Keeping Students Safe



As eighth-grader Jack Hurley and his friend, Chris Muhlenkamp, walked down their tree-lined Pleasant Hill street on their way to school, each took turns checking behind them. They were looking for a beat-up gray car driven by a gray-haired man with a mustache who had become known as “the Creeper” – a suspect who tried to abduct a middle school student a mile from their homes the day before.

 

After the attempted abduction, families throughout the Mt. Diablo Unified School District in the East Bay received a call from the superintendent outlining what happened and what steps parents should take to keep children safe. Over the next few days, reports came in of additional suspicious characters seen outside other East Bay schools, adding to the fear among parents and students.

 

It was one of a rash of several unnerving events that had occurred at Bay Area schools this fall. A drive-by shooting at Deer Valley High School caused a lockdown of all Antioch School District campuses. Across the bay, two pipe bombs were detonated by a former student on the Hillsdale High School campus in San Mateo. All this was happening at the same time the Jaycee Dugard kidnapping case was saturating local news, leading both kids and their parents to confront their worst fears.

 

Students who would normally be enjoying the first weeks of the new school year were suddenly uncomfortable, as they texted alerts, walked in groups to school and kept a watchful eye out for suspicious behavior.

 

So what can parents do to ease their child’s fears about safety without adding to their anxiety?  Child development experts say the most important thing for parents to do is to stay calm.

 

Quiet the Chatter

 

“Parents naturally reduce stress by talking with their friends, but they should avoid discussing their own fears in front of their children,” says Berkeley behavioral pediatrician Joan Lovett, author of Small Wonders: Healing Childhood Trauma with EMDR (Simon & Schuster, 1999). “It’s important for parents to listen and, if possible, to give reassurance by telling kids what’s going to happen to keep them safe.”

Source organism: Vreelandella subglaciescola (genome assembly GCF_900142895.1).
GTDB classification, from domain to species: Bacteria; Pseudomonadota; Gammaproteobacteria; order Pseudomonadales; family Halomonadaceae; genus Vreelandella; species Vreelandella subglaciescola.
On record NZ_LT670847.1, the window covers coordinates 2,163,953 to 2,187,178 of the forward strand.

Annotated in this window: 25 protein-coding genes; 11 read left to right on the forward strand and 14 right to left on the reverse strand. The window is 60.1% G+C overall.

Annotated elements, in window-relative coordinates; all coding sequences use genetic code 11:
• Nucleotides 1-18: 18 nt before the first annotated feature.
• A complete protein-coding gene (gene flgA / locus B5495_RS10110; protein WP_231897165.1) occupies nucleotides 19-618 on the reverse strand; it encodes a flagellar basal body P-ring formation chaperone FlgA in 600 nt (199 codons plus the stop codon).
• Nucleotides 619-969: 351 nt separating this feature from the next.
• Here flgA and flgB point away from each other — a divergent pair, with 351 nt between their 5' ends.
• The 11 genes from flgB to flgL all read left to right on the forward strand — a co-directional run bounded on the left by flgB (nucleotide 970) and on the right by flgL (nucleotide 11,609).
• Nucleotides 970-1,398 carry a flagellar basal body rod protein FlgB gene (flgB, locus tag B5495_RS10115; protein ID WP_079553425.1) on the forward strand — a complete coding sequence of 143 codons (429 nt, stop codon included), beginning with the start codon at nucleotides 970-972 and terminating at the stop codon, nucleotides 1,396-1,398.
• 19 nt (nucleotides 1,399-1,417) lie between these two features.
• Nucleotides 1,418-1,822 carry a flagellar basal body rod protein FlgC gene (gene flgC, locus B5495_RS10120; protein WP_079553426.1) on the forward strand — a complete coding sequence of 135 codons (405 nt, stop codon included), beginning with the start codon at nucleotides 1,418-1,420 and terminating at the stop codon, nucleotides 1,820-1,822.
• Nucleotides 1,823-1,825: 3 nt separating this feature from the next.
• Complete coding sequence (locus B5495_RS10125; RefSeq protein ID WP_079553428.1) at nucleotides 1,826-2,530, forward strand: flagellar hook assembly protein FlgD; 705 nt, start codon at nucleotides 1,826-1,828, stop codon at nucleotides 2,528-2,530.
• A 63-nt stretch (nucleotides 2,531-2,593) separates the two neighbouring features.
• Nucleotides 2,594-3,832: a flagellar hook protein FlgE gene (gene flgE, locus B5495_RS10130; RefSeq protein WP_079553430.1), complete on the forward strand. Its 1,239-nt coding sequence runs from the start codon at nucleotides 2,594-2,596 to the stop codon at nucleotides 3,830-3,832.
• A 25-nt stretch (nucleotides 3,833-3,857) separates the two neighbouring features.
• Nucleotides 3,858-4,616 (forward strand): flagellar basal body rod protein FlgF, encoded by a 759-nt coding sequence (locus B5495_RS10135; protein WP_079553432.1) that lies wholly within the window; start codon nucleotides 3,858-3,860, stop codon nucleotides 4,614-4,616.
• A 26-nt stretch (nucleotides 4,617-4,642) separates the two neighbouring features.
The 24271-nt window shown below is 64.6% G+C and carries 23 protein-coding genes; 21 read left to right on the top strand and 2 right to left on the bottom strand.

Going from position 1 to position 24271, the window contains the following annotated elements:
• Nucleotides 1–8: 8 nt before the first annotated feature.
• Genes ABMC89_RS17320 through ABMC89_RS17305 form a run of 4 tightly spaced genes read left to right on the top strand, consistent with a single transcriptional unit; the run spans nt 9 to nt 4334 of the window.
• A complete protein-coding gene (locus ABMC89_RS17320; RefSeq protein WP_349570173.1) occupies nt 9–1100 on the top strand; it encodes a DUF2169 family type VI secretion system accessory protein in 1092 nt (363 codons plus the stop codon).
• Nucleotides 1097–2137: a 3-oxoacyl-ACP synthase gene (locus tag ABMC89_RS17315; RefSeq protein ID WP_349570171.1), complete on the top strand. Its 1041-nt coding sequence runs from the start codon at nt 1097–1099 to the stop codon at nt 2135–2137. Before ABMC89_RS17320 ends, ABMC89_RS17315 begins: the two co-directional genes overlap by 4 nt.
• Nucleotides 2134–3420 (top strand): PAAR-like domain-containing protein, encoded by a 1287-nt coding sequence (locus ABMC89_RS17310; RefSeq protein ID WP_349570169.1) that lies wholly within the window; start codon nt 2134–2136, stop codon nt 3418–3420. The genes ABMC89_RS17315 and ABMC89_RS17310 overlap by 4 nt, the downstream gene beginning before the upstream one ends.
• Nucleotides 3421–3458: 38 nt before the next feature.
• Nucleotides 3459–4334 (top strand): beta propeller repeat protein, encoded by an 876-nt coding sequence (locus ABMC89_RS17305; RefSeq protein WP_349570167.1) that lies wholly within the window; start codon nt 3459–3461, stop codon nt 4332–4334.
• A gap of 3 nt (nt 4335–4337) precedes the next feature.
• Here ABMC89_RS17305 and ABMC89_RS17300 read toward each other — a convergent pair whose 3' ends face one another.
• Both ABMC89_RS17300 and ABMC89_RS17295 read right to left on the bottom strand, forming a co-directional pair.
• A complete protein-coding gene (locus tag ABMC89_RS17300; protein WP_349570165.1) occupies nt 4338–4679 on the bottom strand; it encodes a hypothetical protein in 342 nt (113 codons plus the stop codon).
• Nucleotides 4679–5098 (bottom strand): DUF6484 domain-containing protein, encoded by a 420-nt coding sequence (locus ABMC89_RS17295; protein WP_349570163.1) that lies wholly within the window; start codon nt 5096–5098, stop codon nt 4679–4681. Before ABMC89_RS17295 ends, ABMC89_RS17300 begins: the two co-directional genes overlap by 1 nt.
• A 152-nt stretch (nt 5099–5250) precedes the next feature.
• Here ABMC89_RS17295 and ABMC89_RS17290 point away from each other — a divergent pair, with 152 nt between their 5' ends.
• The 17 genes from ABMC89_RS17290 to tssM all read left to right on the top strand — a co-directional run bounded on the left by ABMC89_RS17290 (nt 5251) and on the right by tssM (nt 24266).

San Francisco psychologist Ilene Diamond adds that while it is important to discuss dangers and teach safety behaviors in an age-appropriate way, it is important to project a sense of calm rather than panic when doing so, so that your child can take in the information and feel  confident that he or she knows what to do in a given situation.

 

Talk About What Went Right

 

“In the case of the near abduction (in the East Bay), fortunately that child was taught correctly and he used his good common sense,” Lovett says. “After the explosions at the San Mateo campus, no one was hurt, and people are now super-aware and prepared. Point out as well as the trauma what’s being done to help, and normalize what they’re feeling if they’re sad or angry.”

 

Keep Information to a Minimum

 

Douglas Styles, clinical director of Youth and Family Enrichment Services in San Carlos, says parents can tend to give too much information that can add to a child’s anxiety. “It’s very challenging. What parents most need to do is be attentive and listen as much as possible,” he says. “The hardest part is for parents to answer questions at a level the child can understand.”

 

According to a report by the NYU Child Study Center, media coverage of traumatic events is often exhaustive, as in the Jaycee Dugard case. While the news can provide children and parents with valuable information, exposure to repeated coverage of traumatic events can have negative effects on some children.

 

If younger children are hearing news on TV or the car radio, provide the facts without getting caught up in media sensationalism. Tell them what’s true and what isn’t.

 

“TV news and movies feed their already anxious imaginations,” Lovett says. “For years after the Polly Klaas kidnapping, I saw children (in my practice) who were terrified of being abducted from home.”